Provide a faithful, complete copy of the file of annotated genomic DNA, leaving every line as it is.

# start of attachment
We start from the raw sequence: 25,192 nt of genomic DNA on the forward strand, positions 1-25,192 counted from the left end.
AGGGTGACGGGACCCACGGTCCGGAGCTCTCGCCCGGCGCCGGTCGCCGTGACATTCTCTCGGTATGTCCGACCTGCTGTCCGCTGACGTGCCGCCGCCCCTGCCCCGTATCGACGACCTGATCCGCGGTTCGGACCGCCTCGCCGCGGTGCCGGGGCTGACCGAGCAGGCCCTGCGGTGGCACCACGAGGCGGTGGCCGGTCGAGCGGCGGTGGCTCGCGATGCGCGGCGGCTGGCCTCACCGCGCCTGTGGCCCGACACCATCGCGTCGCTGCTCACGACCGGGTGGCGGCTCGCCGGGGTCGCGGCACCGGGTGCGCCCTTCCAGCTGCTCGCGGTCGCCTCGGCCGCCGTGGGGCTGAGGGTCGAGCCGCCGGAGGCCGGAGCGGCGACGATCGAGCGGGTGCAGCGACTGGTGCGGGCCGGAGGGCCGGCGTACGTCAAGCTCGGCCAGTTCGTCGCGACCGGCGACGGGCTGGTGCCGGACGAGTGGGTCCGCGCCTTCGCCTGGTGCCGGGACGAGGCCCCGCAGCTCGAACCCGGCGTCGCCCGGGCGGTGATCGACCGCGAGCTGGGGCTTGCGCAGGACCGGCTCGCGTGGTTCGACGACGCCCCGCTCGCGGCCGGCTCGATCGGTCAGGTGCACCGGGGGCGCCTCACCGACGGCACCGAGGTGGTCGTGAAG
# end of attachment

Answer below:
We start from the raw sequence: 25,192 nt of genomic DNA on the forward strand, positions 1-25,192 counted from the left end.
AGGGTGACGGGACCCACGGTCCGGAGCTCTCGCCCGGCGCCGGTCGCCGTGACATTCTCTCGGTATGTCCGACCTGCTGTCCGCTGACGTGCCGCCGCCCCTGCCCCGTATCGACGACCTGATCCGCGGTTCGGACCGCCTCGCCGCGGTGCCGGGGCTGACCGAGCAGGCCCTGCGGTGGCACCACGAGGCGGTGGCCGGTCGAGCGGCGGTGGCTCGCGATGCGCGGCGGCTGGCCTCACCGCGCCTGTGGCCCGACACCATCGCGTCGCTGCTCACGACCGGGTGGCGGCTCGCCGGGGTCGCGGCACCGGGTGCGCCCTTCCAGCTGCTCGCGGTCGCCTCGGCCGCCGTGGGGCTGAGGGTCGAGCCGCCGGAGGCCGGAGCGGCGACGATCGAGCGGGTGCAGCGACTGGTGCGGGCCGGAGGGCCGGCGTACGTCAAGCTCGGCCAGTTCGTCGCGACCGGCGACGGGCTGGTGCCGGACGAGTGGGTCCGCGCCTTCGCCTGGTGCCGGGACGAGGCCCCGCAGCTCGAACCCGGCGTCGCCCGGGCGGTGATCGACCGCGAGCTGGGGCTTGCGCAGGACCGGCTCGCGTGGTTCGACGACGCCCCGCTCGCGGCCGGCTCGATCGGTCAGGTGCACCGGGGGCGCCTCACCGACGGCACCGAGGTGGTCGTGAAG